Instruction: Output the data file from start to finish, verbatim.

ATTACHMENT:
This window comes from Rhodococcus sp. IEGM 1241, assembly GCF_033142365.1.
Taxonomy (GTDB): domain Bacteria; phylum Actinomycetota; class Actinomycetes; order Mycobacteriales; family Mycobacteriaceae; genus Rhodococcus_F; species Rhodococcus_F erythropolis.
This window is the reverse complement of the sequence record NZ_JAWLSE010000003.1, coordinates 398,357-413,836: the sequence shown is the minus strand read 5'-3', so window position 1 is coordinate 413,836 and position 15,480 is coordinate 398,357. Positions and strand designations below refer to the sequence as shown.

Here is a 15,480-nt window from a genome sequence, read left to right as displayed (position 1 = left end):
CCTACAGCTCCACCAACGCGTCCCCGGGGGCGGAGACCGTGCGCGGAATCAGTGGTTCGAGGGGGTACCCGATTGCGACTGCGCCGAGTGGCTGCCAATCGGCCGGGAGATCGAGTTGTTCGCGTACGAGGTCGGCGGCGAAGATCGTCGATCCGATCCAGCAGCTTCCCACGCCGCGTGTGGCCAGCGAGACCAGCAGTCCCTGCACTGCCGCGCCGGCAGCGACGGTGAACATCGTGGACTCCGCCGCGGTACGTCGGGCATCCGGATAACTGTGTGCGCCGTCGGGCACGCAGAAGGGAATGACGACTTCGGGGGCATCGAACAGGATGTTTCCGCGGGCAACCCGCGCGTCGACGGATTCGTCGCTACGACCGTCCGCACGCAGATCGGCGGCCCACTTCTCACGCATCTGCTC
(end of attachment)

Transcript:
This window comes from Rhodococcus sp. IEGM 1241, assembly GCF_033142365.1.
Taxonomy (GTDB): domain Bacteria; phylum Actinomycetota; class Actinomycetes; order Mycobacteriales; family Mycobacteriaceae; genus Rhodococcus_F; species Rhodococcus_F erythropolis.
This window is the reverse complement of the sequence record NZ_JAWLSE010000003.1, coordinates 398,357-413,836: the sequence shown is the minus strand read 5'-3', so window position 1 is coordinate 413,836 and position 15,480 is coordinate 398,357. Positions and strand designations below refer to the sequence as shown.

Here is a 15,480-nt window from a genome sequence, read left to right as displayed (position 1 = left end):
CCTACAGCTCCACCAACGCGTCCCCGGGGGCGGAGACCGTGCGCGGAATCAGTGGTTCGAGGGGGTACCCGATTGCGACTGCGCCGAGTGGCTGCCAATCGGCCGGGAGATCGAGTTGTTCGCGTACGAGGTCGGCGGCGAAGATCGTCGATCCGATCCAGCAGCTTCCCACGCCGCGTGTGGCCAGCGAGACCAGCAGTCCCTGCACTGCCGCGCCGGCAGCGACGGTGAACATCGTGGACTCCGCCGCGGTACGTCGGGCATCCGGATAACTGTGTGCGCCGTCGGGCACGCAGAAGGGAATGACGACTTCGGGGGCATCGAACAGGATGTTTCCGCGGGCAACCCGCGCGTCGACGGATTCGTCGCTACGACCGTCCGCACGCAGATCGGCGGCCCACTTCTCACGCATCTGCTC